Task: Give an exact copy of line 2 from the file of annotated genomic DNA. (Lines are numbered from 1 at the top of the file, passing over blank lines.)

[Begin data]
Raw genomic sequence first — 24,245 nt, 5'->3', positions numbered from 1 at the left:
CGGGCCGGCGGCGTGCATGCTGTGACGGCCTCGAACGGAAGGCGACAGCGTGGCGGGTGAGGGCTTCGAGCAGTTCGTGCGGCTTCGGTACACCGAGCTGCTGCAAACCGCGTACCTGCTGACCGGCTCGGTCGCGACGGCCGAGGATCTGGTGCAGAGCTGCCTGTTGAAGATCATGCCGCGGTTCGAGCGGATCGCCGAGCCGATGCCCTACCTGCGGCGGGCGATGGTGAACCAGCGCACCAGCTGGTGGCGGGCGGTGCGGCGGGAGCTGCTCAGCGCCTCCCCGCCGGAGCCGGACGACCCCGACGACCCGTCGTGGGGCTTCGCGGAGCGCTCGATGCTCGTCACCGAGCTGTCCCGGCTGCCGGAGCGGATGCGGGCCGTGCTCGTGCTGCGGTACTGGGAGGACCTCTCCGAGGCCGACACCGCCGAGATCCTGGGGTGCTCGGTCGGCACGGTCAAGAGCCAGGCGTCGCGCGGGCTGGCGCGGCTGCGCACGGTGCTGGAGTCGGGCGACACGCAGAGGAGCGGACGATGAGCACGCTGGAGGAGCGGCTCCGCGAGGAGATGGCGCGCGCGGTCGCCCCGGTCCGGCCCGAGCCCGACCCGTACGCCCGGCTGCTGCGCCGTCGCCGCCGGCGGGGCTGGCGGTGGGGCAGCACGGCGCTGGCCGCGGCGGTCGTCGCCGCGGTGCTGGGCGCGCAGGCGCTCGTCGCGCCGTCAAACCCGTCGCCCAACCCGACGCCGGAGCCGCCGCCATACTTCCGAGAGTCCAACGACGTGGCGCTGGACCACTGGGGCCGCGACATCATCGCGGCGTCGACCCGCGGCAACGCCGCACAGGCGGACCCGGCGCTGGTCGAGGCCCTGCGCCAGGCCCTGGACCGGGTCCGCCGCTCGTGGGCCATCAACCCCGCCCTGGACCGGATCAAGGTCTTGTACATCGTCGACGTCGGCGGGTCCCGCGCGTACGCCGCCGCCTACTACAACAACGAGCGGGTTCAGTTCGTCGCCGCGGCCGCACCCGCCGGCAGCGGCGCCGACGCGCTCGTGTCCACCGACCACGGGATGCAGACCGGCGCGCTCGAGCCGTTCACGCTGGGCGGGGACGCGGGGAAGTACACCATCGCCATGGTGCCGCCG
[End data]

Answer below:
CGGGCCGGCGGCGTGCATGCTGTGACGGCCTCGAACGGAAGGCGACAGCGTGGCGGGTGAGGGCTTCGAGCAGTTCGTGCGGCTTCGGTACACCGAGCTGCTGCAAACCGCGTACCTGCTGACCGGCTCGGTCGCGACGGCCGAGGATCTGGTGCAGAGCTGCCTGTTGAAGATCATGCCGCGGTTCGAGCGGATCGCCGAGCCGATGCCCTACCTGCGGCGGGCGATGGTGAACCAGCGCACCAGCTGGTGGCGGGCGGTGCGGCGGGAGCTGCTCAGCGCCTCCCCGCCGGAGCCGGACGACCCCGACGACCCGTCGTGGGGCTTCGCGGAGCGCTCGATGCTCGTCACCGAGCTGTCCCGGCTGCCGGAGCGGATGCGGGCCGTGCTCGTGCTGCGGTACTGGGAGGACCTCTCCGAGGCCGACACCGCCGAGATCCTGGGGTGCTCGGTCGGCACGGTCAAGAGCCAGGCGTCGCGCGGGCTGGCGCGGCTGCGCACGGTGCTGGAGTCGGGCGACACGCAGAGGAGCGGACGATGAGCACGCTGGAGGAGCGGCTCCGCGAGGAGATGGCGCGCGCGGTCGCCCCGGTCCGGCCCGAGCCCGACCCGTACGCCCGGCTGCTGCGCCGTCGCCGCCGGCGGGGCTGGCGGTGGGGCAGCACGGCGCTGGCCGCGGCGGTCGTCGCCGCGGTGCTGGGCGCGCAGGCGCTCGTCGCGCCGTCAAACCCGTCGCCCAACCCGACGCCGGAGCCGCCGCCATACTTCCGAGAGTCCAACGACGTGGCGCTGGACCACTGGGGCCGCGACATCATCGCGGCGTCGACCCGCGGCAACGCCGCACAGGCGGACCCGGCGCTGGTCGAGGCCCTGCGCCAGGCCCTGGACCGGGTCCGCCGCTCGTGGGCCATCAACCCCGCCCTGGACCGGATCAAGGTCTTGTACATCGTCGACGTCGGCGGGTCCCGCGCGTACGCCGCCGCCTACTACAACAACGAGCGGGTTCAGTTCGTCGCCGCGGCCGCACCCGCCGGCAGCGGCGCCGACGCGCTCGTGTCCACCGACCACGGGATGCAGACCGGCGCGCTCGAGCCGTTCACGCTGGGCGGGGACGCGGGGAAGTACACCATCGCCATGGTGCCGCCG